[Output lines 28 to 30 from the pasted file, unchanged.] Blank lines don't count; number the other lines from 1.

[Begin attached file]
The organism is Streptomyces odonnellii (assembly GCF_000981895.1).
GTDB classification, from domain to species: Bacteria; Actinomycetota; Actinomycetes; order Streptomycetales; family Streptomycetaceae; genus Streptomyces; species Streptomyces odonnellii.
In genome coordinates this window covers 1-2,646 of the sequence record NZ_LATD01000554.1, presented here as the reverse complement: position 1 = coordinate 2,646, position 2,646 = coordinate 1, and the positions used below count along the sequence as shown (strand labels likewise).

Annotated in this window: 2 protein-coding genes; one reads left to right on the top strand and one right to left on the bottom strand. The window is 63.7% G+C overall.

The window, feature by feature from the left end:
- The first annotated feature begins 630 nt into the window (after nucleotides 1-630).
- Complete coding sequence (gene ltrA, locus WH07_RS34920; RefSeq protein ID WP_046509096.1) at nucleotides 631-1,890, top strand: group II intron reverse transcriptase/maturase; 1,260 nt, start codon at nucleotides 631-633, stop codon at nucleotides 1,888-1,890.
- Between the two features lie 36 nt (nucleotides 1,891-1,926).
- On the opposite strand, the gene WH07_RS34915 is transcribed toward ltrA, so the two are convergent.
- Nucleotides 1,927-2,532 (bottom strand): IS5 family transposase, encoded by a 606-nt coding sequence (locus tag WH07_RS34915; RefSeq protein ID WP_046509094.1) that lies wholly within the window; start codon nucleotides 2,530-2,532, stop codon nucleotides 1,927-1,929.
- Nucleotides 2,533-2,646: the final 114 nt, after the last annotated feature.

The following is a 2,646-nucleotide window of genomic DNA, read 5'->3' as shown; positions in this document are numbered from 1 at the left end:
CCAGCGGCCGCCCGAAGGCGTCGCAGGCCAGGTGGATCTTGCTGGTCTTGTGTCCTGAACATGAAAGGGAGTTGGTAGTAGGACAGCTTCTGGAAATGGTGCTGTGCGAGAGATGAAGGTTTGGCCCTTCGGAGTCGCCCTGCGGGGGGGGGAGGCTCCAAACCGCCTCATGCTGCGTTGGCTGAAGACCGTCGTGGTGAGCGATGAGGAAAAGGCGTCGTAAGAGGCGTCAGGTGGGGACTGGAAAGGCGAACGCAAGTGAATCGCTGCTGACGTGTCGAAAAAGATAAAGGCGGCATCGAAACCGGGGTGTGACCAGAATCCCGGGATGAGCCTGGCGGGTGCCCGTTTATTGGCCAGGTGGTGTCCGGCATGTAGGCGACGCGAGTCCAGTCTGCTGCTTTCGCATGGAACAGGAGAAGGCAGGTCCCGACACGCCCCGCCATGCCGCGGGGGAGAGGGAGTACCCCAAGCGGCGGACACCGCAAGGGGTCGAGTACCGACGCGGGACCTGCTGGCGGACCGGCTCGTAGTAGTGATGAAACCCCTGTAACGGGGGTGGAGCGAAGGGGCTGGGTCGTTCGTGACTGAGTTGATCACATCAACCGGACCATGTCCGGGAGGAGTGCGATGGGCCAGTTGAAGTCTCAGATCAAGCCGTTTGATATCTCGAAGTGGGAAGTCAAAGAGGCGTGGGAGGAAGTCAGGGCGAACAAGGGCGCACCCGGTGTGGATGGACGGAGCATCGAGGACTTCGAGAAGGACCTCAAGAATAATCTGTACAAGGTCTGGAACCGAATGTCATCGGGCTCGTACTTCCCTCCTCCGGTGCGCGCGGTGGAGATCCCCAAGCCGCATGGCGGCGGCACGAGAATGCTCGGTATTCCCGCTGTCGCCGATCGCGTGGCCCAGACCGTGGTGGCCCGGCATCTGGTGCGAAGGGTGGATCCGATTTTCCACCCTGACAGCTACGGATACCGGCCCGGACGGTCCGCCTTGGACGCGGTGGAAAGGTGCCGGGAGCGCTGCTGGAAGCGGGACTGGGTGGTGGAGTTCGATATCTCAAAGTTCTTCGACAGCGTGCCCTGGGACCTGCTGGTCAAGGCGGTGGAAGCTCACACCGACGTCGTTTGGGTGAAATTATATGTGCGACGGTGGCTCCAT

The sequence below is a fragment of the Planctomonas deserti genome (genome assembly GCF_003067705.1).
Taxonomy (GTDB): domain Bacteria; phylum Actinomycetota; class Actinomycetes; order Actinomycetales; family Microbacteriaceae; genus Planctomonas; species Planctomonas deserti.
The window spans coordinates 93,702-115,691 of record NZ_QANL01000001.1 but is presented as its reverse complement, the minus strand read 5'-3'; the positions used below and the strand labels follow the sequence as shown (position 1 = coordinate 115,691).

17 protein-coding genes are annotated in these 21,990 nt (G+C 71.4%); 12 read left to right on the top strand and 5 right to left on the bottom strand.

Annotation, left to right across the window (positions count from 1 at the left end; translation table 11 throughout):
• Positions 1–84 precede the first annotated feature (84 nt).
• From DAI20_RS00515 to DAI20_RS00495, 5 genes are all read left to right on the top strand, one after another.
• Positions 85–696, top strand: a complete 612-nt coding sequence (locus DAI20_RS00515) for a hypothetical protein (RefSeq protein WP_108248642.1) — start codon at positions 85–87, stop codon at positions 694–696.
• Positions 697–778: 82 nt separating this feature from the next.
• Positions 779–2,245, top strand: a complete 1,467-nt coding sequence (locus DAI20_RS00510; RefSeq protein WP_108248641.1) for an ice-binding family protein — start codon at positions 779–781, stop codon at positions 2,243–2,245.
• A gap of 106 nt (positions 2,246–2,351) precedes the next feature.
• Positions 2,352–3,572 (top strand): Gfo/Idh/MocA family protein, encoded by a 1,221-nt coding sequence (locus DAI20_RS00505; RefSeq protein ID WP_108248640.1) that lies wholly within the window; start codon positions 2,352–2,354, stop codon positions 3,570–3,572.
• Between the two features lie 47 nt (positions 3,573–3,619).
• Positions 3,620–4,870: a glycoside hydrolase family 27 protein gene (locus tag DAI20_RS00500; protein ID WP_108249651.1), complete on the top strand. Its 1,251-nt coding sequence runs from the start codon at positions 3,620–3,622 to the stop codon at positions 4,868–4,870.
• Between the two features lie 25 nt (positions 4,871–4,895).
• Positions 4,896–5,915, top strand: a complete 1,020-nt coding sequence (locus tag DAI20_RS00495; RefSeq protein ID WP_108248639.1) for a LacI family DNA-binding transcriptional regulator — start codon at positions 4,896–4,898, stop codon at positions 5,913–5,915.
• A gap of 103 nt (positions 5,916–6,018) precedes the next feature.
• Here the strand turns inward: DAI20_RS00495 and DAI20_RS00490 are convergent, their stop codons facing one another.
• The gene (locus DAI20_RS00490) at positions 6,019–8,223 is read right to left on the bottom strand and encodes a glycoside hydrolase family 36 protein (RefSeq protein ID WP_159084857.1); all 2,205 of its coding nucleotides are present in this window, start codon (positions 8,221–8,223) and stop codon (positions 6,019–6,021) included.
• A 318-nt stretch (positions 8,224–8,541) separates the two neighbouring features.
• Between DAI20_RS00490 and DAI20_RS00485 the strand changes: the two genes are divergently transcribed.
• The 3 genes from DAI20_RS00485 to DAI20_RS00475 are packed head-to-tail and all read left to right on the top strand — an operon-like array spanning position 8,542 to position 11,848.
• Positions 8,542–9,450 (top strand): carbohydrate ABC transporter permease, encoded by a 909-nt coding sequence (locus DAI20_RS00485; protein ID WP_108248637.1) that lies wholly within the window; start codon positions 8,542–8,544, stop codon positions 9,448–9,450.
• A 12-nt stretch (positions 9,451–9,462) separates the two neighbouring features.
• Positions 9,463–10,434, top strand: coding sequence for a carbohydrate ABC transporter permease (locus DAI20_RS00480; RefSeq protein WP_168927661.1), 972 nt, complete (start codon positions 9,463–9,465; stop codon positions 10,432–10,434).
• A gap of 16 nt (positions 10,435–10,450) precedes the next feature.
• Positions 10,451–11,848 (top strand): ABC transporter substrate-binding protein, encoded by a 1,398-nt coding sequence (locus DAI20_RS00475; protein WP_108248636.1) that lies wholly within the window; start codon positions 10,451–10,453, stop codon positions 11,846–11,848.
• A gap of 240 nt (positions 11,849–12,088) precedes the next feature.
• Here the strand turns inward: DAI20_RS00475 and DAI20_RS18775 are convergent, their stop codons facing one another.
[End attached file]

• Between the two features lie 25 nt (positions 4,871–4,895).
• Positions 4,896–5,915, top strand: a complete 1,020-nt coding sequence (locus tag DAI20_RS00495; RefSeq protein ID WP_108248639.1) for a LacI family DNA-binding transcriptional regulator — start codon at positions 4,896–4,898, stop codon at positions 5,913–5,915.
• A gap of 103 nt (positions 5,916–6,018) precedes the next feature.